As effective as the KRG government and peshmerga have been in pushing back at ISIS forces threatening the capital of Erbil, the real problem is the divisiveness in the political leadership. That is reflected in the comment of  Erbil province’s governor, Nawaf Hadi cited by Trofimov:

For 80 years, the Arab Sunni people led Iraq—and they destroyed Kurdistan. Now we’ve been for 10 years with the Shiite people [dominant in Baghdad], and they’ve cut the funding and the salaries—how can we count on them as our partner in Iraq?” All the facts on the ground encourage the Kurds to be independent.

That renewed prospect reflects the constellation of  events in Turkey, Syria and Iraq.

The fall of the AKP government in the Turkish Election of June 7, 2015

There was  the  stunning  defeat of the 13 year reign of  the Islamist AKP headed by President Recep Tayyip Erdogan by the trio of secular, nationalist and upstart Kurdish parties, the CHP, HNP and HDP that might form a minority ruling coalition 45 days from the June 7, 2014 parliamentary elections. These minority parties garnered a plurality of 299 seats in the Ankara Parliament.  That is if these parties can coalesce. If not Islamist figurehead President Erdogan seek new elections if they can’t put together a new ruling government.  A Washington, D.C. forum on what the results of the Turkish  election convened by the Foundation for Defense  of Democracies (FDD) forum presented nuanced views. Watch this C-Span video of the FDD forum.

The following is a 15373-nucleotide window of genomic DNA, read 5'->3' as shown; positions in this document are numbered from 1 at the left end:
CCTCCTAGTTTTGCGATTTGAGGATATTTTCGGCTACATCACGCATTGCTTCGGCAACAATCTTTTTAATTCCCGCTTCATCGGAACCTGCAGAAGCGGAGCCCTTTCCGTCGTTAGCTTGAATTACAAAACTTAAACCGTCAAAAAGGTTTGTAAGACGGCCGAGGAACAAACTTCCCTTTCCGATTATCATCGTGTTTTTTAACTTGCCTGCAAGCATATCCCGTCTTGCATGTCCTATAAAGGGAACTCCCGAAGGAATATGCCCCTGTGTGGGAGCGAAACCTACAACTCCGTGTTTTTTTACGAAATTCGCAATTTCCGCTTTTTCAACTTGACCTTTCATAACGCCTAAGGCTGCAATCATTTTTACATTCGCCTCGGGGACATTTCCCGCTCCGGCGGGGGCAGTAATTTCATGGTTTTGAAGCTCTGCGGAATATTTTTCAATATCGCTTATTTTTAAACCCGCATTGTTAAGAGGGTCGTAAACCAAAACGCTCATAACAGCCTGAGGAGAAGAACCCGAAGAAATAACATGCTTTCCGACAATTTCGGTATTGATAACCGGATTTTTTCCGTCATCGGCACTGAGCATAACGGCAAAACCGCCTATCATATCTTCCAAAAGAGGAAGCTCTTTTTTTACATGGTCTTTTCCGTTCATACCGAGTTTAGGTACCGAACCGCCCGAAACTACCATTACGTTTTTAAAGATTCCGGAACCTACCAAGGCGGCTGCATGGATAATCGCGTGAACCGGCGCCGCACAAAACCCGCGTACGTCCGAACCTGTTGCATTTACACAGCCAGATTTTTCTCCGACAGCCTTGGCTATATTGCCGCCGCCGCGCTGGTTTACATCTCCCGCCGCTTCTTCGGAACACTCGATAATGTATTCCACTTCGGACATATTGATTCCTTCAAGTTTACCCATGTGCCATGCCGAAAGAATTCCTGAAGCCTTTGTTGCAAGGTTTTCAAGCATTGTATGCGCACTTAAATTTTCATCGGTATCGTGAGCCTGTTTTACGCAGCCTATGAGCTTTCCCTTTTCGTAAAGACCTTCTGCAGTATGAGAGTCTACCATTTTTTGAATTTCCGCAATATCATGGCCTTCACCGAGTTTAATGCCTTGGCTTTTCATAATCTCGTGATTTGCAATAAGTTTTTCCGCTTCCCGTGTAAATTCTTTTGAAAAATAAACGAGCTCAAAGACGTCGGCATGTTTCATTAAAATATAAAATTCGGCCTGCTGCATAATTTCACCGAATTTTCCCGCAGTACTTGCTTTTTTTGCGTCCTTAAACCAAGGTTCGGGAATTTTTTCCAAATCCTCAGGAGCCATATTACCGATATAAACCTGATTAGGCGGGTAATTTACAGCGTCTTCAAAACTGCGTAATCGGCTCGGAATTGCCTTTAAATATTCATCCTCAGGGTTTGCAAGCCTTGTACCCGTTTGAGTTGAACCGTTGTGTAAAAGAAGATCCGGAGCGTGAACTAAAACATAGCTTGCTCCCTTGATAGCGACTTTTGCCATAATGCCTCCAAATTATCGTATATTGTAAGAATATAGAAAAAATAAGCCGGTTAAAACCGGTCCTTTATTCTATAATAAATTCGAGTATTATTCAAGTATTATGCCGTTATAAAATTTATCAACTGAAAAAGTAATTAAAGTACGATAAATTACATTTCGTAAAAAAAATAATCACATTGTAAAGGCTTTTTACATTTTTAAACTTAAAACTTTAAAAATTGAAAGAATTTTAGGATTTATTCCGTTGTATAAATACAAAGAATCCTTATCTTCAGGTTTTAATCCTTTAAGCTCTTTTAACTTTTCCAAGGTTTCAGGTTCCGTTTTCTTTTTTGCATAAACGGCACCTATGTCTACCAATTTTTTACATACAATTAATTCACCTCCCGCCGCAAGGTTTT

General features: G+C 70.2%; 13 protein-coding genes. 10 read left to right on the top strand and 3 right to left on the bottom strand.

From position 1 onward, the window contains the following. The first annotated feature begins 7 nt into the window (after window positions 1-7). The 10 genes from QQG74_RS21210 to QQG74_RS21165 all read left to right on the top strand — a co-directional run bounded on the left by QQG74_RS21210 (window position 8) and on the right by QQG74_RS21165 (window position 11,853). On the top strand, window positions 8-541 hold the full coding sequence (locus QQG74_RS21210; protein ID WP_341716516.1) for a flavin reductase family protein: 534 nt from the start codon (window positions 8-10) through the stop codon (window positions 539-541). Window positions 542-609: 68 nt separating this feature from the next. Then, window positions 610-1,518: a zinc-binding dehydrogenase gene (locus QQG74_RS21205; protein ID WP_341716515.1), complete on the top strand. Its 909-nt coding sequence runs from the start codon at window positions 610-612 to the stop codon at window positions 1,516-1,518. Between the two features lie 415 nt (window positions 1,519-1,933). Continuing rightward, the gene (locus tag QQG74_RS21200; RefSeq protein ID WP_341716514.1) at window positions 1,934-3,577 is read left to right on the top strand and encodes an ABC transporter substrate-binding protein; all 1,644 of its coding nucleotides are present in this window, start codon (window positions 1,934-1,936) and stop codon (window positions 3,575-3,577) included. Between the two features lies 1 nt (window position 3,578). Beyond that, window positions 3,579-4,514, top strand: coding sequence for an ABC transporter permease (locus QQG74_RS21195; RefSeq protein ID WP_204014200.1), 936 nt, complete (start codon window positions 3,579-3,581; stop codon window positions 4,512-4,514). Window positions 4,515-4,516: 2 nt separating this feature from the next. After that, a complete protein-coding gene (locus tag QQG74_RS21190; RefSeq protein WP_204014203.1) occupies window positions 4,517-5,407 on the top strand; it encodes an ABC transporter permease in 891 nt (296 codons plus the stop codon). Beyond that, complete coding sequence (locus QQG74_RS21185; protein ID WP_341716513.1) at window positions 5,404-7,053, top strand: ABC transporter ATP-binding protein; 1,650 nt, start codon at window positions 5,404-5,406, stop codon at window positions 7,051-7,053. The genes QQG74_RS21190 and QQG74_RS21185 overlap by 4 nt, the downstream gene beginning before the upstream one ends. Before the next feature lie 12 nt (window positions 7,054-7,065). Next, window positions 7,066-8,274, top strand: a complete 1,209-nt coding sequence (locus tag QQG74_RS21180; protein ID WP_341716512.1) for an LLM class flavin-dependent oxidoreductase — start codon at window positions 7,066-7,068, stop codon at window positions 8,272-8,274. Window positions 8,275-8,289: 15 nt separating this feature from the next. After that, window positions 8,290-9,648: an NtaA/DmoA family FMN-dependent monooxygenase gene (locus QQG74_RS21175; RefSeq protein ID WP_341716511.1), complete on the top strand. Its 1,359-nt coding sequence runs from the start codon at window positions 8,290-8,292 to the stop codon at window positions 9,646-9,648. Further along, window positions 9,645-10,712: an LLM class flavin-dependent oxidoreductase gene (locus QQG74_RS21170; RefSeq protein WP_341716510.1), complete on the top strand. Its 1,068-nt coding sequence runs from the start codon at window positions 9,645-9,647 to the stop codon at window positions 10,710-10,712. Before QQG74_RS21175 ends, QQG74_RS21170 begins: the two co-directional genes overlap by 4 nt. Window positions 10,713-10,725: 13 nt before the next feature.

FDD Senior Counselor John Hannah moderated the discussion with former U.S. ambassador to Turkey and FDD Senior Advisor  former US Ambassador to Turkey Eric Edelman and FDD Non-Resident Fellow and former member of Turkish parliament Ayman Erdemir.

John Hannah

June 7 in my opinion was an inspiring performance, a much needed triumph of the spirit of liberal democracy in a Middle East landscape currently inundated with way too much bad news.